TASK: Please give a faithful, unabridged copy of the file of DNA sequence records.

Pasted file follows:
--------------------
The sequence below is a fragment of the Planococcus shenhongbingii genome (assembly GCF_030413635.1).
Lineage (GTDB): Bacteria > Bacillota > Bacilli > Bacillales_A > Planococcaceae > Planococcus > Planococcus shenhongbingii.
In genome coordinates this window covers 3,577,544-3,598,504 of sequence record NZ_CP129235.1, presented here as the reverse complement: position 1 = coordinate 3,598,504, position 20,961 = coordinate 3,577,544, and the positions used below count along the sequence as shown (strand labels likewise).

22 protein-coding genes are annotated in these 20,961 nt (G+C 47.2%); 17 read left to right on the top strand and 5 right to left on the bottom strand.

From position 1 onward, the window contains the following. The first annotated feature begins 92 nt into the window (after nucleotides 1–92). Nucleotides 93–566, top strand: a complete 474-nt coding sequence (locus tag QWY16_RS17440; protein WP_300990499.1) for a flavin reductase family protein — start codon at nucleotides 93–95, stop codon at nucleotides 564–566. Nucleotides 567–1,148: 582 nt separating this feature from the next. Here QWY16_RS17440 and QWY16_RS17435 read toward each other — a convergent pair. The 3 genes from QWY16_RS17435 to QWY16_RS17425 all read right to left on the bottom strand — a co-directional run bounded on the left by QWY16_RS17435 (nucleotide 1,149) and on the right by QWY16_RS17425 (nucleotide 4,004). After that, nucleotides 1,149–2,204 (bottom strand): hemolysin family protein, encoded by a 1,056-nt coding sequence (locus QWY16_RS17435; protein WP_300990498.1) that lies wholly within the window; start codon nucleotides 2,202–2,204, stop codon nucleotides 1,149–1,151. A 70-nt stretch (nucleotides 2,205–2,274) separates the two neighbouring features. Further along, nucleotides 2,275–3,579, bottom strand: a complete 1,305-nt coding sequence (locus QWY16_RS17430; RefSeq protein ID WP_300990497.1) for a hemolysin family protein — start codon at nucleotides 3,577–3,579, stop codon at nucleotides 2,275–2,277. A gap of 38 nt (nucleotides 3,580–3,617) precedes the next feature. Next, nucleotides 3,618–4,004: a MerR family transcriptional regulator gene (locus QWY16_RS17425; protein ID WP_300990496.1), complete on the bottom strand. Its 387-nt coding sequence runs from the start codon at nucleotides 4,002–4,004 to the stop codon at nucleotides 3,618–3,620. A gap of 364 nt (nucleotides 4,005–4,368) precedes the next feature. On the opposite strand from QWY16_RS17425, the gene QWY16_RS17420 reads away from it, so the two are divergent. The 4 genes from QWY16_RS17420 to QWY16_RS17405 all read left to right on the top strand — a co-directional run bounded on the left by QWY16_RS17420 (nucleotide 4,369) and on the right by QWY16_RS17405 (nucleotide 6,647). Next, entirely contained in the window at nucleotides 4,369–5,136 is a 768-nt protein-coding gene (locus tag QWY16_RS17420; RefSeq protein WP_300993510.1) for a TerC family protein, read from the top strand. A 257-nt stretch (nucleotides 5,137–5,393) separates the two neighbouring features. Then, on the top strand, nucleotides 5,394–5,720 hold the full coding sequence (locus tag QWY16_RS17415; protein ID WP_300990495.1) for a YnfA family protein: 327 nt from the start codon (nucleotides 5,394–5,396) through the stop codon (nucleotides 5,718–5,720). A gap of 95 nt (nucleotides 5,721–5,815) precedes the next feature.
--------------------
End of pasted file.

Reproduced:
The sequence below is a fragment of the Planococcus shenhongbingii genome (assembly GCF_030413635.1).
Lineage (GTDB): Bacteria > Bacillota > Bacilli > Bacillales_A > Planococcaceae > Planococcus > Planococcus shenhongbingii.
In genome coordinates this window covers 3,577,544-3,598,504 of sequence record NZ_CP129235.1, presented here as the reverse complement: position 1 = coordinate 3,598,504, position 20,961 = coordinate 3,577,544, and the positions used below count along the sequence as shown (strand labels likewise).

22 protein-coding genes are annotated in these 20,961 nt (G+C 47.2%); 17 read left to right on the top strand and 5 right to left on the bottom strand.

From position 1 onward, the window contains the following. The first annotated feature begins 92 nt into the window (after nucleotides 1–92). Nucleotides 93–566, top strand: a complete 474-nt coding sequence (locus tag QWY16_RS17440; protein WP_300990499.1) for a flavin reductase family protein — start codon at nucleotides 93–95, stop codon at nucleotides 564–566. Nucleotides 567–1,148: 582 nt separating this feature from the next. Here QWY16_RS17440 and QWY16_RS17435 read toward each other — a convergent pair. The 3 genes from QWY16_RS17435 to QWY16_RS17425 all read right to left on the bottom strand — a co-directional run bounded on the left by QWY16_RS17435 (nucleotide 1,149) and on the right by QWY16_RS17425 (nucleotide 4,004). After that, nucleotides 1,149–2,204 (bottom strand): hemolysin family protein, encoded by a 1,056-nt coding sequence (locus QWY16_RS17435; protein WP_300990498.1) that lies wholly within the window; start codon nucleotides 2,202–2,204, stop codon nucleotides 1,149–1,151. A 70-nt stretch (nucleotides 2,205–2,274) separates the two neighbouring features. Further along, nucleotides 2,275–3,579, bottom strand: a complete 1,305-nt coding sequence (locus QWY16_RS17430; RefSeq protein ID WP_300990497.1) for a hemolysin family protein — start codon at nucleotides 3,577–3,579, stop codon at nucleotides 2,275–2,277. A gap of 38 nt (nucleotides 3,580–3,617) precedes the next feature. Next, nucleotides 3,618–4,004: a MerR family transcriptional regulator gene (locus QWY16_RS17425; protein ID WP_300990496.1), complete on the bottom strand. Its 387-nt coding sequence runs from the start codon at nucleotides 4,002–4,004 to the stop codon at nucleotides 3,618–3,620. A gap of 364 nt (nucleotides 4,005–4,368) precedes the next feature. On the opposite strand from QWY16_RS17425, the gene QWY16_RS17420 reads away from it, so the two are divergent. The 4 genes from QWY16_RS17420 to QWY16_RS17405 all read left to right on the top strand — a co-directional run bounded on the left by QWY16_RS17420 (nucleotide 4,369) and on the right by QWY16_RS17405 (nucleotide 6,647). Next, entirely contained in the window at nucleotides 4,369–5,136 is a 768-nt protein-coding gene (locus tag QWY16_RS17420; RefSeq protein WP_300993510.1) for a TerC family protein, read from the top strand. A 257-nt stretch (nucleotides 5,137–5,393) separates the two neighbouring features. Then, on the top strand, nucleotides 5,394–5,720 hold the full coding sequence (locus tag QWY16_RS17415; protein ID WP_300990495.1) for a YnfA family protein: 327 nt from the start codon (nucleotides 5,394–5,396) through the stop codon (nucleotides 5,718–5,720). A gap of 95 nt (nucleotides 5,721–5,815) precedes the next feature.